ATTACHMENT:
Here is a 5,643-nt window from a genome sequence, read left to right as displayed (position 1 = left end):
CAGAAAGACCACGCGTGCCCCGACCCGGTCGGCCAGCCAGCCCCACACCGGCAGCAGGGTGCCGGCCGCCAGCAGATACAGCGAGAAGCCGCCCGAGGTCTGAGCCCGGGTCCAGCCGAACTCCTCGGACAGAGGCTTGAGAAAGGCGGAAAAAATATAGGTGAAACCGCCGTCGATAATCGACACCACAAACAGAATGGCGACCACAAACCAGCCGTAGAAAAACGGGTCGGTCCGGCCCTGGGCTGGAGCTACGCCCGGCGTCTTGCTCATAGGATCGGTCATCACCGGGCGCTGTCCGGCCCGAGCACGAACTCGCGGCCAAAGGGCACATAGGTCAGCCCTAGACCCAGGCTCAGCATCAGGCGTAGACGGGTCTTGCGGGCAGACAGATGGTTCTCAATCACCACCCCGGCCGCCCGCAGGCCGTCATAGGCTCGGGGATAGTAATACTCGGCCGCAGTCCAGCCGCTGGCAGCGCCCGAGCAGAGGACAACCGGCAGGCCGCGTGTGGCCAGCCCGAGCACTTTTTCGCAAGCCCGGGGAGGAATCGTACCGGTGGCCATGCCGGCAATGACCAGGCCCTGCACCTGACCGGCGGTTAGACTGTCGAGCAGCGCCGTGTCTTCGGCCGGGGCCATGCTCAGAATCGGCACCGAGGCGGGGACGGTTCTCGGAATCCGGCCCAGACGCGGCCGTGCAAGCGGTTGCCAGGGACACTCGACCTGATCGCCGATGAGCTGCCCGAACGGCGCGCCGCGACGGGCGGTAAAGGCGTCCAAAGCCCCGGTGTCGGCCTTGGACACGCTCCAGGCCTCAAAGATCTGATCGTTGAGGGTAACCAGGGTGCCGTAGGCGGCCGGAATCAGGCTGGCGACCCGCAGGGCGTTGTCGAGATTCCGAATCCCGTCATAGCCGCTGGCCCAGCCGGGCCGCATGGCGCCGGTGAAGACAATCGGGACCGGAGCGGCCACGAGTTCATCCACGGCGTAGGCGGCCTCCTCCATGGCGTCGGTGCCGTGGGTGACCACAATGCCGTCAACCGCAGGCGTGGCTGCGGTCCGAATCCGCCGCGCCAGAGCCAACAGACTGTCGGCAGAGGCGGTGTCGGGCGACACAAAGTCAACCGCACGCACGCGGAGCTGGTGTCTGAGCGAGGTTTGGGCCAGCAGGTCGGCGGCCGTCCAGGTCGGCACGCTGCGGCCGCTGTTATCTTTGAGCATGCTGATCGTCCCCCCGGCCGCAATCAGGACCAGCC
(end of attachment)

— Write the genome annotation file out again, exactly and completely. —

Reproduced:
Here is a 5,643-nt window from a genome sequence, read left to right as displayed (position 1 = left end):
CAGAAAGACCACGCGTGCCCCGACCCGGTCGGCCAGCCAGCCCCACACCGGCAGCAGGGTGCCGGCCGCCAGCAGATACAGCGAGAAGCCGCCCGAGGTCTGAGCCCGGGTCCAGCCGAACTCCTCGGACAGAGGCTTGAGAAAGGCGGAAAAAATATAGGTGAAACCGCCGTCGATAATCGACACCACAAACAGAATGGCGACCACAAACCAGCCGTAGAAAAACGGGTCGGTCCGGCCCTGGGCTGGAGCTACGCCCGGCGTCTTGCTCATAGGATCGGTCATCACCGGGCGCTGTCCGGCCCGAGCACGAACTCGCGGCCAAAGGGCACATAGGTCAGCCCTAGACCCAGGCTCAGCATCAGGCGTAGACGGGTCTTGCGGGCAGACAGATGGTTCTCAATCACCACCCCGGCCGCCCGCAGGCCGTCATAGGCTCGGGGATAGTAATACTCGGCCGCAGTCCAGCCGCTGGCAGCGCCCGAGCAGAGGACAACCGGCAGGCCGCGTGTGGCCAGCCCGAGCACTTTTTCGCAAGCCCGGGGAGGAATCGTACCGGTGGCCATGCCGGCAATGACCAGGCCCTGCACCTGACCGGCGGTTAGACTGTCGAGCAGCGCCGTGTCTTCGGCCGGGGCCATGCTCAGAATCGGCACCGAGGCGGGGACGGTTCTCGGAATCCGGCCCAGACGCGGCCGTGCAAGCGGTTGCCAGGGACACTCGACCTGATCGCCGATGAGCTGCCCGAACGGCGCGCCGCGACGGGCGGTAAAGGCGTCCAAAGCCCCGGTGTCGGCCTTGGACACGCTCCAGGCCTCAAAGATCTGATCGTTGAGGGTAACCAGGGTGCCGTAGGCGGCCGGAATCAGGCTGGCGACCCGCAGGGCGTTGTCGAGATTCCGAATCCCGTCATAGCCGCTGGCCCAGCCGGGCCGCATGGCGCCGGTGAAGACAATCGGGACCGGAGCGGCCACGAGTTCATCCACGGCGTAGGCGGCCTCCTCCATGGCGTCGGTGCCGTGGGTGACCACAATGCCGTCAACCGCAGGCGTGGCTGCGGTCCGAATCCGCCGCGCCAGAGCCAACAGACTGTCGGCAGAGGCGGTGTCGGGCGACACAAAGTCAACCGCACGCACGCGGAGCTGGTGTCTGAGCGAGGTTTGGGCCAGCAGGTCGGCGGCCGTCCAGGTCGGCACGCTGCGGCCGCTGTTATCTTTGAGCATGCTGATCGTCCCCCCGGCCGCAATCAGGACCAGCC